Phineas Taylor Barnum was born on July 5, 1810 in Bethel, Connecticut. Barnum spent his early years working on his father's farm. Due to the demands of the farm, he was unable to attend school regularly, finishing only six grades of schooling.
At the time of his father's death, Barnum was fifteen and as the oldest child, set out to help earn money for the family. He found work at a general store where his hard bargains and cunning business sense helped him and the business prosper. He even went so far as to set up a lottery, selling junk from the store as prizes until the state of Connecticut outlawed the practice in 1834.
In 1831 Barnum published "The Herald of Freedom", a local newspaper that opposed certain practices of the day including slavery. Three libel cases were brought against him and the judgment was not in his favor. He had to pay a one hundred dollar fine and serve a sixty day stint in jail.
At the age of twenty-four, P.T. Barnum moved with his wife, Charity Hallett, to New York City where he opened another store. The following year, he learned about a woman named Joice Heth who claimed to be the 161-year-old nursemaid to George Washington. He ended up selling his business and paying an additional five hundred dollars so that he could exhibit her. Joice Heth made her debut at Niblo's Garden in New York. She would sing hymns and tell stories about young George Washington. When she passed away, an autopsy was performed that showed she was not 161, but merely 80 years old.
P.T. Barnum, as a result of his experience with Joice Heth, wanted to continue working in show business, particularly in exhibiting and promoting curiosities. In 1841 he purchased the American Museum, which he turned into a mix of traditional museum exhibitions as well as curiosities reminiscent of Joice Heth.
His first major acquisition for the museum was the Fejee Mermaid, a monkey-fish hybrid that he advertised as a luxurious mermaid through engravings and descriptions in newspapers. His methods of promotion resulted in a great deal of public interest resulting in record attendance at the American Museum when the mermaid was finally revealed.
In 1842, Barnum met his next great curiosity, a midget named Charles Stratton. The boy became something of a protegee to Barnum who named him General Tom Thumb. The pair traveled around America and Europe performing in front of numerous heads of state and countless celebrities earning both a fortune. Barnum added other human oddities to his museum including Chang and Eng, the Siamese twins, and Anna Swann, the giantess.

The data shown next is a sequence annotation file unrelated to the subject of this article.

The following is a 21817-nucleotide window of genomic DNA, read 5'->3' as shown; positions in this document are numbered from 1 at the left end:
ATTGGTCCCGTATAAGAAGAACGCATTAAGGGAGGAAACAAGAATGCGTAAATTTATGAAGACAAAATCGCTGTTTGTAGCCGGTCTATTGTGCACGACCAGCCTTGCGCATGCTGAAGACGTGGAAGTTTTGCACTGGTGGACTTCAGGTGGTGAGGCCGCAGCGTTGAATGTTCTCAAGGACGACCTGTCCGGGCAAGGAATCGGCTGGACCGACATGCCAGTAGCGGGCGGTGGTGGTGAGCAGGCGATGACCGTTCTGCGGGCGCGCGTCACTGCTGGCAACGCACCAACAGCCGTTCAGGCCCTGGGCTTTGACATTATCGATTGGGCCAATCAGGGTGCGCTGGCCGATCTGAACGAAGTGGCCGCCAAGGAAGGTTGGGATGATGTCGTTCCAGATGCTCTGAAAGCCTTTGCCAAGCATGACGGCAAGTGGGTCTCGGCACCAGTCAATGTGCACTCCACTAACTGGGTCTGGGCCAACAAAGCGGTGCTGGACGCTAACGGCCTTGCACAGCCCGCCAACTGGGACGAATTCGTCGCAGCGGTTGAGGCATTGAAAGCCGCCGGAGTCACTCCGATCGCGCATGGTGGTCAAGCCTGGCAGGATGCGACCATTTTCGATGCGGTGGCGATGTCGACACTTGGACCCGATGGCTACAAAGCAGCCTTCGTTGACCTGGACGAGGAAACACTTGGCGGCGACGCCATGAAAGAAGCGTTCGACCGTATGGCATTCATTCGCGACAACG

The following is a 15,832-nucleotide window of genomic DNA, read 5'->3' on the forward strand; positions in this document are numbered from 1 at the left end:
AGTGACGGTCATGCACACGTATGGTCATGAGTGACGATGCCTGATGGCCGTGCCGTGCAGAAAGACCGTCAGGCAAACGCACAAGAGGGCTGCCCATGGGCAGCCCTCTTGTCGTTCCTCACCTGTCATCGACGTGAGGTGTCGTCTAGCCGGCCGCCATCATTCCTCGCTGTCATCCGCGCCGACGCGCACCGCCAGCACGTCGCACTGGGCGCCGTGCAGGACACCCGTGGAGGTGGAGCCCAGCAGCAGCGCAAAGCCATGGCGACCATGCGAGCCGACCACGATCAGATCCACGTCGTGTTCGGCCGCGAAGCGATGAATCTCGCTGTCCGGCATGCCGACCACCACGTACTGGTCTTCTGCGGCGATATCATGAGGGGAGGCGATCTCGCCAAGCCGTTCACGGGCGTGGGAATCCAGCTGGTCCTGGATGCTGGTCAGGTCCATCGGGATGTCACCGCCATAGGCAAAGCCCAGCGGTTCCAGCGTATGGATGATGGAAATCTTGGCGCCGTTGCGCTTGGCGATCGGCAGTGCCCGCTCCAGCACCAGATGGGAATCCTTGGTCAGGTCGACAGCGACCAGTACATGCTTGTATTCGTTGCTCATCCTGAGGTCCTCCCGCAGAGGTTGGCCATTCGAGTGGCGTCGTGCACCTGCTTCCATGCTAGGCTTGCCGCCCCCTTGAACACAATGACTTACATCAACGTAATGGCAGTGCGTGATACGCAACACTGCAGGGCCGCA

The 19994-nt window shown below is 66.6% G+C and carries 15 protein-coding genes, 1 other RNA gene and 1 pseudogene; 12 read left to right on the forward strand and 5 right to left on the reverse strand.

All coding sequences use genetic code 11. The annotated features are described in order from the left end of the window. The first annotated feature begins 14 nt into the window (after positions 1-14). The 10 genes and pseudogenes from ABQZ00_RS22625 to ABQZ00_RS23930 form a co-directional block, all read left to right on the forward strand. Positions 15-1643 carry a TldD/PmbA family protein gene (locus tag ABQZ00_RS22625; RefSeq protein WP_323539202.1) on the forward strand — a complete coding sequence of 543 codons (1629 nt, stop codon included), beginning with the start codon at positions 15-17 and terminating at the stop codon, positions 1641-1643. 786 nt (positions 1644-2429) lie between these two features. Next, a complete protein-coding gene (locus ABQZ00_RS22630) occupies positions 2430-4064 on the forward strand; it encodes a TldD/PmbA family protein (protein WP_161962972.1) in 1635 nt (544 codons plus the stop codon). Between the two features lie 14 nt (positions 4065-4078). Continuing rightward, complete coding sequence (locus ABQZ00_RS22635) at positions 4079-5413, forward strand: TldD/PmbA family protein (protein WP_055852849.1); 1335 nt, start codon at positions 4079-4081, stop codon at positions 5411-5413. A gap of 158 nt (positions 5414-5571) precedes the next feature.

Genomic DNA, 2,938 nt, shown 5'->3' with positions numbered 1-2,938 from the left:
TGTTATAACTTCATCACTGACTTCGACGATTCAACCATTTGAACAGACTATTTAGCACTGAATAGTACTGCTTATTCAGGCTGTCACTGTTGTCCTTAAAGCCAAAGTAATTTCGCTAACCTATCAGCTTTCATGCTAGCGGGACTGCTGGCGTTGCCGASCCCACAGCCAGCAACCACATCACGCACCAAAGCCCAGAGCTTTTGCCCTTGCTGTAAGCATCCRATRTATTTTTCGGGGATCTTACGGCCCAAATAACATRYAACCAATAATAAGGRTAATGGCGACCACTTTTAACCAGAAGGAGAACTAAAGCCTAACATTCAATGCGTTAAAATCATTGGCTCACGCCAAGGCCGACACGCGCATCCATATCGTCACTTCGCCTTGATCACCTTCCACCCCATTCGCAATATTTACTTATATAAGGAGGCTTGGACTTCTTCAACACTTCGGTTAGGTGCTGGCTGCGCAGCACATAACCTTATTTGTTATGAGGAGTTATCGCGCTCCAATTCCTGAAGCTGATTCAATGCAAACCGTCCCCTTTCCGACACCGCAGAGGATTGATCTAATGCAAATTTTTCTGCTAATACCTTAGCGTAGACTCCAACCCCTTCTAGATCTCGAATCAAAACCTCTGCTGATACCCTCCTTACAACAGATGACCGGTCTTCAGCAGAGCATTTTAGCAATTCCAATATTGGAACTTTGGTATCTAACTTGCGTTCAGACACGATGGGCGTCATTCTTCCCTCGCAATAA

Visit our Phineas Taylor Barnum Exhibit.
While these exhibitions helped to garner Barnum fame and fortune, he had a desire to legitimize himself as a showman and as a businessman. One of his attempts to legitimize himself was Barnum's promotion of Jenny Lind, known as the Swedish Nightingale. He orchestrated a massive American tour for Lind in 1850, shouldering a potentially devastating financial burden in order to secure her talents. Thanks in large part to his advertising prowess, the tour was a tremendous success for Lind and for Barnum.
Barnum also showed an affinity for politics and community building. He was instrumental in bringing major industries to Bridgeport. In 1865, he was elected to the Connecticut legislature. Ten years later, he became mayor of Bridgeport for one term, improving the city greatly. Among his many acheivements, such as street lighting and an improvement to the water supply, was the establishment of two great public parks named Washington Park and Seaside Park. He also established Mountain Grove Cemetery, where he was later buried.
By 1870, P.T. Barnum was planning to retire from show business when a new opportunity presented itself. William Coup and Dan Costello, two circus men, approached Barnum to join them in creating a new circus. The idea renewed Barnum's interest in show business and he agreed. He teamed up with James A. Bailey to form "Barnum and Bailey's Circus". The partnership was a strong one given Barnum's flair for showmanship and Bailey's understanding of the circus. They added a third ring to their circus, making it more impressive than those that had preceded it. Barnum's uncanny ability to acquire interesting attractions, such as Jumbo the elephant, helped the circus to prosper further.
Barnum's last great adventure came in 1891, when he and Bailey took their circus to London. After this trip, Barnum's health began to decline. Barnum asked a New York paper to print his obituary prior to his death so that he might have the chance to read it himself. A few weeks later, on April 7, 1891, Phineaus Taylor Barnum died in Bridgeport Connecticut. He was rumored to have asked after box office receipts shortly before his passing. Barnum's remains were interred at the Mountain Grove Cemetery. He was survived by his second wife, Nancy Fish, whom he married several years earlier following Charity's death, his children, and grandchildren.
Visit our Phineas Taylor Barnum Exhibit.